Evidence-Based Programs Risk Losing Funding Under Trump

The president's budget director wants to eliminate a fund that supports research-backed state and local projects. It's won bipartisan support in the past. Will Congress step in to save it?
by | March 1, 2017
OMB Director Mick Mulvaney speaks to reporters during a daily press briefing at the White House. (AP/Manuel Balce Ceneta)

A federal fund that supports evidence-based social programs in state and local government may end under President Donald Trump.

The Social Innovation Fund, an Obama-era initiative, has issued nearly $300 million in government grants since its inception in 2009. The money has gone to projects aimed at housing the chronically homeless, employing jobless adults and providing health care to the uninsured, among other things. Because the program requires grantees to seek additional matching dollars, it has generated more than $1 billion in combined public and private investment.

But late last month, The New York Times reported that a memo from the White House Office of Management and Budget recommended the elimination of nine federal agencies. Among them was the Corporation for National and Community Service, which is best known for running AmeriCorps but also operates the Social Innovation Fund.

The Trump administration has not commented on the report, but the president's budget blueprint calls for roughly $54 billion in cuts to nondefense programs.

Under the Social Innovation Fund, proposals can’t receive funding unless research suggests they would work, and every project must undergo evaluation to see if it gets the intended result. It's a radical change in how federal dollars are spent.

“Success has often been determined by how much money did we spend or how many people did we serve instead of the outcomes that we got," says Jeremy Ayers, vice president of policy for Results for America, a nonprofit that promotes the use of evidence in government.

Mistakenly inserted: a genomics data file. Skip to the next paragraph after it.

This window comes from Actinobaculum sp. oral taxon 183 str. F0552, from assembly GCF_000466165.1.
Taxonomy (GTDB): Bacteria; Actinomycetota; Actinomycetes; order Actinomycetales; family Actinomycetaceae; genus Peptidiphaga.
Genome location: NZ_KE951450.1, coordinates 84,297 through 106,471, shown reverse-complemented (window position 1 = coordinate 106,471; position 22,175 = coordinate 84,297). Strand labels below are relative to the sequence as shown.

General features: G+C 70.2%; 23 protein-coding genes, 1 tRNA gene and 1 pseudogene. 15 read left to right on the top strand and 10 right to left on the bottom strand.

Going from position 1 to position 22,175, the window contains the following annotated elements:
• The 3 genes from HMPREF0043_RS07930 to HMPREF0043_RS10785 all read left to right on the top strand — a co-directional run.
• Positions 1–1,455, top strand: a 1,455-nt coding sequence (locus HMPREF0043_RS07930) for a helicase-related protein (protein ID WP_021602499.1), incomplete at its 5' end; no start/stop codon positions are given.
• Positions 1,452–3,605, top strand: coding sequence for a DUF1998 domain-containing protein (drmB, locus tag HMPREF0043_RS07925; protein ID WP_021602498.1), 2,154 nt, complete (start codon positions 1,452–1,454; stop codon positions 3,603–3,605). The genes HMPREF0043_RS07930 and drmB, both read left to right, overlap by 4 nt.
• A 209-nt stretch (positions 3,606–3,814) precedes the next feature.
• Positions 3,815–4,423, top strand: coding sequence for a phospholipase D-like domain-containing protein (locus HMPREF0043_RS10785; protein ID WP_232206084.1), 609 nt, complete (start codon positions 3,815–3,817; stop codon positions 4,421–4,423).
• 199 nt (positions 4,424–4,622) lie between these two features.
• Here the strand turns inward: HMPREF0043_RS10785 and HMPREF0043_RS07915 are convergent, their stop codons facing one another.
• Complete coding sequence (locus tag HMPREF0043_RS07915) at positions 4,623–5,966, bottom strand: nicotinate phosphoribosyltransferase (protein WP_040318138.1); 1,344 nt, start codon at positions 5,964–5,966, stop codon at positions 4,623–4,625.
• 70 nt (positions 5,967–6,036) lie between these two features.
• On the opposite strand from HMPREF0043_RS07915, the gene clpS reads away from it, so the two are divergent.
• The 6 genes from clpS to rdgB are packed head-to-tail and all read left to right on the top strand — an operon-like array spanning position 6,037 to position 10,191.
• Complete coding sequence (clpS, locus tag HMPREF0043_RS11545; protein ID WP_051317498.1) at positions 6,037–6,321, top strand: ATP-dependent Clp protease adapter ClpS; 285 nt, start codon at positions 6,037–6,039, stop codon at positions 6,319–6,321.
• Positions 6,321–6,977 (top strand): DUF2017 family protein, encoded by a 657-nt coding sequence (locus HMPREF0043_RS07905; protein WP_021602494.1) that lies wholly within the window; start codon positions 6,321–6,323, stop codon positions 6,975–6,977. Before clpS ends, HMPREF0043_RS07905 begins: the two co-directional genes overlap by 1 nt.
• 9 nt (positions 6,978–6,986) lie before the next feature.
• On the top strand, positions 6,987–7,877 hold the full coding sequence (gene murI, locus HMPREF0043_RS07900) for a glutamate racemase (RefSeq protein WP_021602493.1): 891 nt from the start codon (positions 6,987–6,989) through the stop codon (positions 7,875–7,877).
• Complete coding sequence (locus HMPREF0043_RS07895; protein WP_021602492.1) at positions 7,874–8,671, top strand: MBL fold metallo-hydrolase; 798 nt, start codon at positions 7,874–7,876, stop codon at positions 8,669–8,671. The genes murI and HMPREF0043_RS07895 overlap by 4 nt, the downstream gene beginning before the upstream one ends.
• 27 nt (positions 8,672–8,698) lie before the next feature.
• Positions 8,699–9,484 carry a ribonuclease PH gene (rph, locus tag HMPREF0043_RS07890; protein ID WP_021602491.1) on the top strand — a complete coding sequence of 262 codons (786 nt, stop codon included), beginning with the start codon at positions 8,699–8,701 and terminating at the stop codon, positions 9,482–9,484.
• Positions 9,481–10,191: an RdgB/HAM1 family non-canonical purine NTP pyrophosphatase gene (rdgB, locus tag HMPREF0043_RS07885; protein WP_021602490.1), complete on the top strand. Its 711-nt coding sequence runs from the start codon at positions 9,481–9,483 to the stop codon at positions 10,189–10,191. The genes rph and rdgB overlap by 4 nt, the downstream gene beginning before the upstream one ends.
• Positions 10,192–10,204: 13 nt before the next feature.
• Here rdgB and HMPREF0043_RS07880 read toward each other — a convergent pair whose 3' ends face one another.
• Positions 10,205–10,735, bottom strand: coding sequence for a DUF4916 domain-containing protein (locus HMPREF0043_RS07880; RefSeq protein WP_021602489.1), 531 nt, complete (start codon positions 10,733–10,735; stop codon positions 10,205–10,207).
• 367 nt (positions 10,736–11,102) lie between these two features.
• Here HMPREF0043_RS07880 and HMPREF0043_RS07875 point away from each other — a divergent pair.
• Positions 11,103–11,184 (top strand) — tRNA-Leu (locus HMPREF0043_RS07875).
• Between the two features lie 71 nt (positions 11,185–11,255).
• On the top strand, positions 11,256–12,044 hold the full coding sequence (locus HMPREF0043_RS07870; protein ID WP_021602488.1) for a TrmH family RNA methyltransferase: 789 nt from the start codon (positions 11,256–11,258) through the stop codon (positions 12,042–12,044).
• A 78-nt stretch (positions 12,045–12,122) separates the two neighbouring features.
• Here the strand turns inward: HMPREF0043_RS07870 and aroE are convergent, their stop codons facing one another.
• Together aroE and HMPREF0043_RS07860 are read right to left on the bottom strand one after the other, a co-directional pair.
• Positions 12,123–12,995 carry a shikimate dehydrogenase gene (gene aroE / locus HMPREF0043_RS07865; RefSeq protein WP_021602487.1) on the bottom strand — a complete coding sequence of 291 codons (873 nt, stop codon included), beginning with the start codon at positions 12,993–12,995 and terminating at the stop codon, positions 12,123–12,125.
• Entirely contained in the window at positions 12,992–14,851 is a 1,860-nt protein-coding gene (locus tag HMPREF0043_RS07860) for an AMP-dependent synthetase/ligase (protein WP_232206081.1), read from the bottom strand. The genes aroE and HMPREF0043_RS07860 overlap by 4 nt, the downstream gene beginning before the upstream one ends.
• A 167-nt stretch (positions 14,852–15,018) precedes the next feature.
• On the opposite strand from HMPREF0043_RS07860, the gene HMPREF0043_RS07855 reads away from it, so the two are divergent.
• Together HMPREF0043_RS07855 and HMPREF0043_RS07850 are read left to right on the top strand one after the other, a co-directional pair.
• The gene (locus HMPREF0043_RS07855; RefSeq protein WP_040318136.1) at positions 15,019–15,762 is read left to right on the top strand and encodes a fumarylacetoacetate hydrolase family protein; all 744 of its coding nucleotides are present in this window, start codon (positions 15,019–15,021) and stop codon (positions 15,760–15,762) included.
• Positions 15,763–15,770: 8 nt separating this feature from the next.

If Trump's budget does call for the elimination of the Social Innovation Fund, Congress could ignore his recommendation, and there are reasons to think that might happen. Past efforts to discontinue the fund failed, and Republicans, including House Speaker Paul Ryan, have championed the broad idea of evidence-based policy.

Still, the fund's advocates are working to protect it.

“We’re rallying the troops to show Congress that there is support for this work and also there is a real impact and consequences if this work does not continue to be funded,” says Ayers.

Results for America has sent a letter in support of the fund -- as well as several other evidence-based programs -- to the ranking members of the House and Senate appropriations committees. Most of the 187 signatories are nonprofits and academic groups, but the list includes the mayors of Philadelphia and Salt Lake County, several public school districts, the chief of performance improvement for Louisville, Ky.; the cities of Boise, Idaho, and Menlo Park, Calif.; and Cook County, Ill. A number of former federal officials also signed the letter, including former directors of the White House Domestic Policy Council under presidents George W. Bush and Barack Obama.

A long list of state and local governments have benefited from the fund, particularly in getting "pay-for-success" programs up and running. Pay-for-success programs minimize the government's risk by leveraging private funding for evidence-based experiments aimed at solving public problems. If the project works -- for example, if prisoner recidivism is reduced -- then outside funders get reimbursed for their investment. The arrangements are still new and complex, requiring nonprofits and academic centers with experience in the field to assist government partners.

Not all of the recipients have been for pay-for-success projects though.

The Mayor's Fund to Advance New York City, a nonprofit started by then-New York City Mayor Rudy Giuliani, has been awarded $34.5 million from the federal fund for a range of antipoverty initiatives.* One such program, Family Rewards, provided cash assistance to low-income families in exchange for fulfilling certain tasks, such as having the children score proficient on standardized tests, attend school regularly and stay up-to-date on health and dental checkups.

*CORRECTION: A previous version of this story incorrectly listed the amount of money awarded to The Mayor's Fund to Advance New York City, as well as the mayor under which it began. It has received $34.5 million and it started under Mayor Rudy Giuliani.